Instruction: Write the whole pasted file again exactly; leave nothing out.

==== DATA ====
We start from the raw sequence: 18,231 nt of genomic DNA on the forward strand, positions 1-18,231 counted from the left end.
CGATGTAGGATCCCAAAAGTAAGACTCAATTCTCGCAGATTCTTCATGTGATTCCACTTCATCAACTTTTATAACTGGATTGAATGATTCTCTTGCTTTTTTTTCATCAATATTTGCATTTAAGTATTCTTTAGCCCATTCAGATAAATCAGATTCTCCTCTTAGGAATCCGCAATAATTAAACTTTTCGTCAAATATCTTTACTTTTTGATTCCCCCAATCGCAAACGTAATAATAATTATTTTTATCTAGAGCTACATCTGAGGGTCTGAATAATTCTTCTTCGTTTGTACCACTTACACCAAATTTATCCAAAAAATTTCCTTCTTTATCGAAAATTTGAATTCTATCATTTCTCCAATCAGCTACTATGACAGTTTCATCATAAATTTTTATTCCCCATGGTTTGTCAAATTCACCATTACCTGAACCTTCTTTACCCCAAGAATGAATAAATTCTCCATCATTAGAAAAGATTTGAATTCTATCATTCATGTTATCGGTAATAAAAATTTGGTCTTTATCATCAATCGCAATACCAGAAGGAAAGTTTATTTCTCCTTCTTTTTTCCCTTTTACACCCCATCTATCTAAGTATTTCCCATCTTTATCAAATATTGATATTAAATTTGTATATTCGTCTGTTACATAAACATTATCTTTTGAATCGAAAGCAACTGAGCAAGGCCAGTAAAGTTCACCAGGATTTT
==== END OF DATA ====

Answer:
We start from the raw sequence: 18,231 nt of genomic DNA on the forward strand, positions 1-18,231 counted from the left end.
CGATGTAGGATCCCAAAAGTAAGACTCAATTCTCGCAGATTCTTCATGTGATTCCACTTCATCAACTTTTATAACTGGATTGAATGATTCTCTTGCTTTTTTTTCATCAATATTTGCATTTAAGTATTCTTTAGCCCATTCAGATAAATCAGATTCTCCTCTTAGGAATCCGCAATAATTAAACTTTTCGTCAAATATCTTTACTTTTTGATTCCCCCAATCGCAAACGTAATAATAATTATTTTTATCTAGAGCTACATCTGAGGGTCTGAATAATTCTTCTTCGTTTGTACCACTTACACCAAATTTATCCAAAAAATTTCCTTCTTTATCGAAAATTTGAATTCTATCATTTCTCCAATCAGCTACTATGACAGTTTCATCATAAATTTTTATTCCCCATGGTTTGTCAAATTCACCATTACCTGAACCTTCTTTACCCCAAGAATGAATAAATTCTCCATCATTAGAAAAGATTTGAATTCTATCATTCATGTTATCGGTAATAAAAATTTGGTCTTTATCATCAATCGCAATACCAGAAGGAAAGTTTATTTCTCCTTCTTTTTTCCCTTTTACACCCCATCTATCTAAGTATTTCCCATCTTTATCAAATATTGATATTAAATTTGTATATTCGTCTGTTACATAAACATTATCTTTTGAATCGAAAGCAACTGAGCAAGGCCAGTAAAGTTCACCAGGATTTT